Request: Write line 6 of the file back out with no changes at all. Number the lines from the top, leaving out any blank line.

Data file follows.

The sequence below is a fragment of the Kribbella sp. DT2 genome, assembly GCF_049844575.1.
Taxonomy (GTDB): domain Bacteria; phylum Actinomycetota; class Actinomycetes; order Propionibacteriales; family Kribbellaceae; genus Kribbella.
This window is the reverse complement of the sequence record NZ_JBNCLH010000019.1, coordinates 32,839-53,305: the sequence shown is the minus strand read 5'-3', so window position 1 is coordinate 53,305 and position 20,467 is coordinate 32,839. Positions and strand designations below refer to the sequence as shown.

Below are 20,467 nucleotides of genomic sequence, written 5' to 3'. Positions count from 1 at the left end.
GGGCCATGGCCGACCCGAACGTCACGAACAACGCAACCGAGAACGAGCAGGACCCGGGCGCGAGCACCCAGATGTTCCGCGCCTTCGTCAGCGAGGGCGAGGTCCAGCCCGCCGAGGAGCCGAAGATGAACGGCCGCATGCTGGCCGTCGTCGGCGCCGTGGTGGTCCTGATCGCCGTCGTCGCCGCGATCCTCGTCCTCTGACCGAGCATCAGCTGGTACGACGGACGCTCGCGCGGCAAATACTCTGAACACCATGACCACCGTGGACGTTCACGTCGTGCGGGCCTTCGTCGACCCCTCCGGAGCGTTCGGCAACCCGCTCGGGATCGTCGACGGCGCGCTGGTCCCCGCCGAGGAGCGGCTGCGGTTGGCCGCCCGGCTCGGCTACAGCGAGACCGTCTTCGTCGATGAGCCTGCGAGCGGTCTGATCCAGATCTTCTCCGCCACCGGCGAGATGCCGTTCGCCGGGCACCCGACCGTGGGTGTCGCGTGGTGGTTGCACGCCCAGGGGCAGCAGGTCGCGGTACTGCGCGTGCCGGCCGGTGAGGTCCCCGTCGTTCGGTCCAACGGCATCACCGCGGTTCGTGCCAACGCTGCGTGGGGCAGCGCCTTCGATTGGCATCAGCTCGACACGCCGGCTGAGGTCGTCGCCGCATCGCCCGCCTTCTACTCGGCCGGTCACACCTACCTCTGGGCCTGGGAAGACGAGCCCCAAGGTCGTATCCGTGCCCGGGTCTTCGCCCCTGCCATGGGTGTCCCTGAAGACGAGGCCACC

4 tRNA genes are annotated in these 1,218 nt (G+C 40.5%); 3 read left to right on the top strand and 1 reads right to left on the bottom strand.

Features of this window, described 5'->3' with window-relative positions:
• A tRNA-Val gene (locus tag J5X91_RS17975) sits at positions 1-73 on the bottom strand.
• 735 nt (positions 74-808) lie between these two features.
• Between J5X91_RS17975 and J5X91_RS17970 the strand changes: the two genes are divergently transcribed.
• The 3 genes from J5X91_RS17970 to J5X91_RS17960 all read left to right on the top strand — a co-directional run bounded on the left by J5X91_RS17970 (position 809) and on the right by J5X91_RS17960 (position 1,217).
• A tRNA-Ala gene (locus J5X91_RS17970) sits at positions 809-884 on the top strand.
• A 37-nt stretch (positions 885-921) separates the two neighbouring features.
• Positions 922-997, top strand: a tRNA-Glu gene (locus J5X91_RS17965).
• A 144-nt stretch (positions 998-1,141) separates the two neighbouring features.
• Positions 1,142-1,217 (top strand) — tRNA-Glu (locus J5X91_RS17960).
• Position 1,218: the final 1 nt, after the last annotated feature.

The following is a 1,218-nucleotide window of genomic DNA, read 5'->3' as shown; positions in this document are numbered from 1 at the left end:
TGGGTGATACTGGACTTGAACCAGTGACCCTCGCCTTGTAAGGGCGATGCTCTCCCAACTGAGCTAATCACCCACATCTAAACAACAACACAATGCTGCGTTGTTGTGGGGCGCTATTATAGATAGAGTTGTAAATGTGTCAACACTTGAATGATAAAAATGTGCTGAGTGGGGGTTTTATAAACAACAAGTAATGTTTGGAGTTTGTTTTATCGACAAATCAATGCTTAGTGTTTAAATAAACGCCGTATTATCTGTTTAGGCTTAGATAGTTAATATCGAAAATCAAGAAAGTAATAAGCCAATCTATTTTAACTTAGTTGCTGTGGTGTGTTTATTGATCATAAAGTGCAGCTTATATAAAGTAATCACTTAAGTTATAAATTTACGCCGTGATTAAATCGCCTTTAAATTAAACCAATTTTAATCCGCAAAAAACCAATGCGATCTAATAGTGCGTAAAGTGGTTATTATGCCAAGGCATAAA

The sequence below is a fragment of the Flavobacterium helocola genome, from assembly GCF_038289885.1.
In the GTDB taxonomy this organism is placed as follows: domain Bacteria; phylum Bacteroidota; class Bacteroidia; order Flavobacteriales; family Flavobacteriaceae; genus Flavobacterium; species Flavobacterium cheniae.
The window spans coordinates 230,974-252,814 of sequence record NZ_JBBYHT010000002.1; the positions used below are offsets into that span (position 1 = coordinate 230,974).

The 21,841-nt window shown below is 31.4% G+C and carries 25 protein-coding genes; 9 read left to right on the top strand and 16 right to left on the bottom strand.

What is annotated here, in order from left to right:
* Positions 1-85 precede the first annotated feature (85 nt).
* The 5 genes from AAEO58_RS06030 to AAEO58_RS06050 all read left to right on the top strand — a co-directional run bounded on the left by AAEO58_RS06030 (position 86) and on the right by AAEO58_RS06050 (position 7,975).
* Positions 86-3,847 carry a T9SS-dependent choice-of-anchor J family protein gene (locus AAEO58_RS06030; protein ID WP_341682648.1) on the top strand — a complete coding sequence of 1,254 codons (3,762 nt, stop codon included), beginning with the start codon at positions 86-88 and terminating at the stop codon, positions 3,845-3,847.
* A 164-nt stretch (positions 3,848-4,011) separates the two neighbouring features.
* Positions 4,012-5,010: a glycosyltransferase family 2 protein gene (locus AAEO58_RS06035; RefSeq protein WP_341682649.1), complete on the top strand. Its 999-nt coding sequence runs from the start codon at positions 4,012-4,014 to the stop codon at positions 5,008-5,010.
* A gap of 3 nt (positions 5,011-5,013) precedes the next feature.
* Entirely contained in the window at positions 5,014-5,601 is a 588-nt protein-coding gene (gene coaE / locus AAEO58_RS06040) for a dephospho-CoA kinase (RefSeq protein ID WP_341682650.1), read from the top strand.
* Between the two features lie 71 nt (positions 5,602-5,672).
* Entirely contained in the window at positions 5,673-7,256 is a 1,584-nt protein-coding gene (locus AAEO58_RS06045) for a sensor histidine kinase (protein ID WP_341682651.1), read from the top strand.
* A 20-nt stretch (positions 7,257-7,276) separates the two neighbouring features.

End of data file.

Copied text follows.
4 tRNA genes are annotated in these 1,218 nt (G+C 40.5%); 3 read left to right on the top strand and 1 reads right to left on the bottom strand.